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Digital Text Best Practices

Digital Text Best Practices

In today’s multimedia digital communication landscape, text continues to dominate. Digital text accessibility doesn’t have to be complicated, and ensuring that your i’s are dotted shouldn’t be a burden.

Three people helping each other understand what is on a laptop screen thanks to digital text accessibility

Photo by John Schnobrich on Unsplash

There are a few rules to keep in mind. While focusing on screenreader compatibility is an important aspect of the accessibility effort, the overall benefit to users goes beyond this technology.

The basic elements of digital text include font (font face, size, and color), layout and structure (headings and paragraphs), the intention behind the text (emphasis), links, and tables. Images are often included with text and require descriptive alt text which can now be added in a majority of applications. Below are some easy accessibility design guidelines and best practices for each element.


The standard rules for on-screen fonts are straightforward: use a decent size (no smaller than 11 pts), use enough contrast (if in doubt, check out tota11y to test your page) and use a sans-serif font type (Arial, Helvetica, Verdana, Open Sans, etc.) These fonts aim to make characters more distinguishable from one another in digital applications.

Layout and Structure

There is no underestimating the benefits of a clear layout and well-organized writing. The first step is to use headings. Lots of applications come with preset formats for headings, paragraphs, and lists, but they are customizable. They are also often configured with extra space before and/or after the heading, so you don’t have to create visual-only spacing by adding empty paragraphs.

When properly using headings, your document (or just text) will be easy to display in any compatible application as each will have a way to interpret headings, paragraphs, and lists. Properly sequenced headings also allow you to see the structure of the document by viewing its outline and jump from heading to heading as desired – the same benefit for people with visual impairments and sighted persons.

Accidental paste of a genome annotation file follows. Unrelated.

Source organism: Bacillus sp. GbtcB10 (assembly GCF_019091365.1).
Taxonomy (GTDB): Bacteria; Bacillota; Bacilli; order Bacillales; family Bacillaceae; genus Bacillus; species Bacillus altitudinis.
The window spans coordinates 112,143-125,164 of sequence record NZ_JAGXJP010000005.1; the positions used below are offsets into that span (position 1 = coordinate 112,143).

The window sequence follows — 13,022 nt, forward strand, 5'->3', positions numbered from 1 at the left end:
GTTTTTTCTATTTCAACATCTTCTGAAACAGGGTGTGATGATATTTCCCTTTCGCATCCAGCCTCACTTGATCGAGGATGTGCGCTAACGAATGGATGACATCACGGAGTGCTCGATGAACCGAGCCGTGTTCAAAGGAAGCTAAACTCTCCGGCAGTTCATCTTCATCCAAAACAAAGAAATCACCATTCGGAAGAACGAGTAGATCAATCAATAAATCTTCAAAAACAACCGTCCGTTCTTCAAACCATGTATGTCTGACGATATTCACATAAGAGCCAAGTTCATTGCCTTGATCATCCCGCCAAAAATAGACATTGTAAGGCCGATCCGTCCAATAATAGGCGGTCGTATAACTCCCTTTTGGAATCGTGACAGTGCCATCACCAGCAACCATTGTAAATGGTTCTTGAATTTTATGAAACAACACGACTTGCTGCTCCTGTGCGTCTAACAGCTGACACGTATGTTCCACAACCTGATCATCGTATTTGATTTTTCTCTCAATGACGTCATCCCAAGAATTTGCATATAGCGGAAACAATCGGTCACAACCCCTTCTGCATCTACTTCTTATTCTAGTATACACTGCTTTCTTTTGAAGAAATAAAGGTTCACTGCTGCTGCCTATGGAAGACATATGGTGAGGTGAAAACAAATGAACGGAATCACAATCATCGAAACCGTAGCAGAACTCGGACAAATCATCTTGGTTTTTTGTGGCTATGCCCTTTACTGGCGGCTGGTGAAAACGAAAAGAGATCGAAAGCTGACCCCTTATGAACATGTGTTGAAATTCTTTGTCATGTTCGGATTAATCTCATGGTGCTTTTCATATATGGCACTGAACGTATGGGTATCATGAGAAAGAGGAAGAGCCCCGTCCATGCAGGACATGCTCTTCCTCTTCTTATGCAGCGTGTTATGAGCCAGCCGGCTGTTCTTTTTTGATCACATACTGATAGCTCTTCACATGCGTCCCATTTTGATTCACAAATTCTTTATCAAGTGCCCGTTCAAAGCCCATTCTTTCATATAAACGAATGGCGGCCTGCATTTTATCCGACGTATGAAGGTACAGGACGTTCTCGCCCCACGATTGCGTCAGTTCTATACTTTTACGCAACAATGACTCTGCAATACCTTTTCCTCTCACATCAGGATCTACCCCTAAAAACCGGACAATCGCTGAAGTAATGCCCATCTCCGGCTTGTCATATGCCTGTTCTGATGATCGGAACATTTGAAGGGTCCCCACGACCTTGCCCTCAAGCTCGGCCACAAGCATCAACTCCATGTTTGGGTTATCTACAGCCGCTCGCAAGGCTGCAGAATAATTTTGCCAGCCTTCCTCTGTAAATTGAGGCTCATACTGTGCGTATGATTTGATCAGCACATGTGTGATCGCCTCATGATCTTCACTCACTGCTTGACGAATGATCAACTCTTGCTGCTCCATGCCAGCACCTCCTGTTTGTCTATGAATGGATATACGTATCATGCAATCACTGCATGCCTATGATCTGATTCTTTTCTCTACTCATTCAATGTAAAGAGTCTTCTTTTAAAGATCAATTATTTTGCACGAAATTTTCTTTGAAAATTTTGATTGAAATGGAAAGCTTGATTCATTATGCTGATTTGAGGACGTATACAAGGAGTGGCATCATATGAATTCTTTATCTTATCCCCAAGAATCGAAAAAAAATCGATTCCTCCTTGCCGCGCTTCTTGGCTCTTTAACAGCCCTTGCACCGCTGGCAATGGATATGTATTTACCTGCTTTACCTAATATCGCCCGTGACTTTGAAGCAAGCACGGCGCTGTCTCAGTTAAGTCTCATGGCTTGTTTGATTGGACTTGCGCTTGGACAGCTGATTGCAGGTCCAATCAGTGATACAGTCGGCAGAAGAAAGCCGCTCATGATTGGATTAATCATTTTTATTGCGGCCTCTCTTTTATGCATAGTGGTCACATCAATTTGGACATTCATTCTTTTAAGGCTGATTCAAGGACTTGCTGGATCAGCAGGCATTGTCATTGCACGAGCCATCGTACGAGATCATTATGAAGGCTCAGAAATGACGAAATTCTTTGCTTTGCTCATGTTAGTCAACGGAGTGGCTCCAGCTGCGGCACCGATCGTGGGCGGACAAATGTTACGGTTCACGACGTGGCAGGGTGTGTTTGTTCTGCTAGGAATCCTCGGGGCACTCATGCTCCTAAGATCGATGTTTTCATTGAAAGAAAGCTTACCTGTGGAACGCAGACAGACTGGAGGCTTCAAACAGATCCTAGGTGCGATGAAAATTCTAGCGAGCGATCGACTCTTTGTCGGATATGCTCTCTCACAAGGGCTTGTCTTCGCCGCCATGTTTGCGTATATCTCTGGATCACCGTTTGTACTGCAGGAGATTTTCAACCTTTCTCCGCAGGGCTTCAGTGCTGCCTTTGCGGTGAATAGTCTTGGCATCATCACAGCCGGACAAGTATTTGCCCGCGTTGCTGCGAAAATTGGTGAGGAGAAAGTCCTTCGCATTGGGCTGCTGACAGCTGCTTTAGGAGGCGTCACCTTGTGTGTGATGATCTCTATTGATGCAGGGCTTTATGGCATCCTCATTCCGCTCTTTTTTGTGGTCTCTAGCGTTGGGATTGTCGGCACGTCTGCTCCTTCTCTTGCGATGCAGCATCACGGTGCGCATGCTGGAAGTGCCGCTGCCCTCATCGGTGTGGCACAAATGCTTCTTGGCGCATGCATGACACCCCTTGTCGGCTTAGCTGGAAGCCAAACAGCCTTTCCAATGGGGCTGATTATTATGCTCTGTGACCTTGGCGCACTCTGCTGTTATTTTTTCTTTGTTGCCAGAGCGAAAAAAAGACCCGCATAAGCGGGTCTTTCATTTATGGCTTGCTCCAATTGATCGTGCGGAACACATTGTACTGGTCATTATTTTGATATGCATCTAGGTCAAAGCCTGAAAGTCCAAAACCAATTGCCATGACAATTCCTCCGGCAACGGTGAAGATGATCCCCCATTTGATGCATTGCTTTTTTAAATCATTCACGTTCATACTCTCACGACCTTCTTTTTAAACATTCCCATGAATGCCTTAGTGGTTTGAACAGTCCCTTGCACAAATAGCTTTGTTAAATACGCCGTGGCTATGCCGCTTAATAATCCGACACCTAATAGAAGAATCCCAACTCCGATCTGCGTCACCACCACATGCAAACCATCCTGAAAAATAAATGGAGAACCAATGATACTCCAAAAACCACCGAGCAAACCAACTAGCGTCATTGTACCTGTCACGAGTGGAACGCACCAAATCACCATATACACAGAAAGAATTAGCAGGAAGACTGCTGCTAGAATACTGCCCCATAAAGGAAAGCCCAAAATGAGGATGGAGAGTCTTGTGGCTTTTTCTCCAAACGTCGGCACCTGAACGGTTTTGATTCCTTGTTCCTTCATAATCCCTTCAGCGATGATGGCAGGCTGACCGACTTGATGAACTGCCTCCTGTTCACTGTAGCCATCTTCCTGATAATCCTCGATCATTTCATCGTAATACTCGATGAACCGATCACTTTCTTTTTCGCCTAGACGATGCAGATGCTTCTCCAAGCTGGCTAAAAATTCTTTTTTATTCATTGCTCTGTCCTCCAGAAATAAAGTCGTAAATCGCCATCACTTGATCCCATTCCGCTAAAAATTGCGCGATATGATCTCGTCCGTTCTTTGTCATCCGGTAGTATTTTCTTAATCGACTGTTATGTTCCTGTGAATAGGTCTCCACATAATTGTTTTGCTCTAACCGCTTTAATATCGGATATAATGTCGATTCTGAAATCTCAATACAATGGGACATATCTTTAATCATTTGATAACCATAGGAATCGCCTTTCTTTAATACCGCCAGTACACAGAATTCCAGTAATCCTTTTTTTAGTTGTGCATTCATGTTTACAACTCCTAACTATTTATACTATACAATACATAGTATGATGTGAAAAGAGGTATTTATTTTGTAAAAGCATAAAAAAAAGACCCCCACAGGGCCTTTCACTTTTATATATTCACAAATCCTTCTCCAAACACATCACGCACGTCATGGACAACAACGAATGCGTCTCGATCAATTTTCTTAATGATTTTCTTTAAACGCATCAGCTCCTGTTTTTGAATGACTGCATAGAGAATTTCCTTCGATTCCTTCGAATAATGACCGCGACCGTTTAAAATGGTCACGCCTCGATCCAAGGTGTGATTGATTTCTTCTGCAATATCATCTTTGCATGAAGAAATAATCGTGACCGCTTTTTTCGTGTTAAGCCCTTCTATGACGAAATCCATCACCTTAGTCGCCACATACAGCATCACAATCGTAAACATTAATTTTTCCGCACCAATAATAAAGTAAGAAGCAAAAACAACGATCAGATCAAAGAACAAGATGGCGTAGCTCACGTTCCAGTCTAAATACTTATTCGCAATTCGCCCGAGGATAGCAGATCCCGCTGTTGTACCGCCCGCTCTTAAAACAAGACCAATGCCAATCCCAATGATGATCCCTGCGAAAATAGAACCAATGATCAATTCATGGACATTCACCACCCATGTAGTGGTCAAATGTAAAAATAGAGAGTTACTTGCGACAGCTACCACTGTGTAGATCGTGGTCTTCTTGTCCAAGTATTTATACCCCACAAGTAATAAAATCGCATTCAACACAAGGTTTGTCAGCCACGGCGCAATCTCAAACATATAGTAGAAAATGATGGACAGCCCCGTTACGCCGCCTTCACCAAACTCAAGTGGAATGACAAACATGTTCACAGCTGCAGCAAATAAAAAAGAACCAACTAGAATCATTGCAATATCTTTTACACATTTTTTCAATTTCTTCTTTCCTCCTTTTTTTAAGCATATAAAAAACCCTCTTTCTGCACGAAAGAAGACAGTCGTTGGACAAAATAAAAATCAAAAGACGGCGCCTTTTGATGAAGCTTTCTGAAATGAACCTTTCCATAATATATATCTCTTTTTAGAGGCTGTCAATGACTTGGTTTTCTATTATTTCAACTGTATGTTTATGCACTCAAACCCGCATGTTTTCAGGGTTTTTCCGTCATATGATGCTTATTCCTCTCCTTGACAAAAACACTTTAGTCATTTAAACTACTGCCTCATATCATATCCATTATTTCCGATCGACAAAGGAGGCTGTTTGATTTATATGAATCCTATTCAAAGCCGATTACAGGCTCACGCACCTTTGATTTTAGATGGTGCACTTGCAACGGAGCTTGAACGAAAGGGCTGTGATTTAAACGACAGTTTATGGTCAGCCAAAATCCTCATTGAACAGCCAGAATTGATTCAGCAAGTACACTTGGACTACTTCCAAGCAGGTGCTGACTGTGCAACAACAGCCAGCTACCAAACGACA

With a tool like tota11y or displaying the outline view, you can double-check that your headings are properly set up. If your text is fairly long, you can increase the navigability of your document by adding a table of contents. This is a straightforward process if you use headings with appropriate levels.

Tip: Bolding text means emphasis – not headings. Keep that in mind when formatting your document. You can clearly see this yourself when you turn on the outline view.

Tables and Links

In general, tables should only be used for storing data. Any narrative is best presented in a paragraph. When using tables, make sure that you use header rows to designate them as such.

Links usually do not require special attention other than avoiding non-descriptive text (e.g. “click here”). In this case, adding a descriptor to the link (e.g. “click here to learn how to use TurnItIn“) will mitigate the issue. However, it is a best practice to use contextual language (e.g. “It’s easy to use TurnItIn for assignment grading…”) when using any sort of links.

Converting to PDF

One final tip is to use built-in exporting features when converting your document to PDF. This preserves links and formatting and ensures a screen reader can interpret special elements correctly.

Additional Resources for Digital Text Accessibility

Below are additional resources on good practices around accessibility in digital text: